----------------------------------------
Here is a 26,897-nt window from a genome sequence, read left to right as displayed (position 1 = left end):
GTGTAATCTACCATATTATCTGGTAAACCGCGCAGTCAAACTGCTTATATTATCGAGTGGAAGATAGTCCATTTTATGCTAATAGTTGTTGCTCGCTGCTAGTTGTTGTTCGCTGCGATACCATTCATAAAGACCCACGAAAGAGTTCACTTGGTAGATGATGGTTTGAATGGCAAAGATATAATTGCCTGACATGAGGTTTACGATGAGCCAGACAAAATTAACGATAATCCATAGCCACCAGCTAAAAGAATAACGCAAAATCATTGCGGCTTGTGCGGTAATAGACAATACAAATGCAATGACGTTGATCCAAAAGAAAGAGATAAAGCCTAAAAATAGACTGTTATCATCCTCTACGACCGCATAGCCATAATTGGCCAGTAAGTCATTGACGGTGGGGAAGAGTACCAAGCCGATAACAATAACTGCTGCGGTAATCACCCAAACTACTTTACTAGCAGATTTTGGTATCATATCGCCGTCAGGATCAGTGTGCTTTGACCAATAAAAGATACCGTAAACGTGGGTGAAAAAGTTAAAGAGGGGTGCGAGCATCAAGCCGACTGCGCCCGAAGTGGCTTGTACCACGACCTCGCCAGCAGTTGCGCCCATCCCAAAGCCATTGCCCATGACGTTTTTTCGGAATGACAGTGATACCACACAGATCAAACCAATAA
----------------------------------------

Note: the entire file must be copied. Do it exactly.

Here is a 26,897-nt window from a genome sequence, read left to right as displayed (position 1 = left end):
GTGTAATCTACCATATTATCTGGTAAACCGCGCAGTCAAACTGCTTATATTATCGAGTGGAAGATAGTCCATTTTATGCTAATAGTTGTTGCTCGCTGCTAGTTGTTGTTCGCTGCGATACCATTCATAAAGACCCACGAAAGAGTTCACTTGGTAGATGATGGTTTGAATGGCAAAGATATAATTGCCTGACATGAGGTTTACGATGAGCCAGACAAAATTAACGATAATCCATAGCCACCAGCTAAAAGAATAACGCAAAATCATTGCGGCTTGTGCGGTAATAGACAATACAAATGCAATGACGTTGATCCAAAAGAAAGAGATAAAGCCTAAAAATAGACTGTTATCATCCTCTACGACCGCATAGCCATAATTGGCCAGTAAGTCATTGACGGTGGGGAAGAGTACCAAGCCGATAACAATAACTGCTGCGGTAATCACCCAAACTACTTTACTAGCAGATTTTGGTATCATATCGCCGTCAGGATCAGTGTGCTTTGACCAATAAAAGATACCGTAAACGTGGGTGAAAAAGTTAAAGAGGGGTGCGAGCATCAAGCCGACTGCGCCCGAAGTGGCTTGTACCACGACCTCGCCAGCAGTTGCGCCCATCCCAAAGCCATTGCCCATGACGTTTTTTCGGAATGACAGTGATACCACACAGATCAAACCAATAA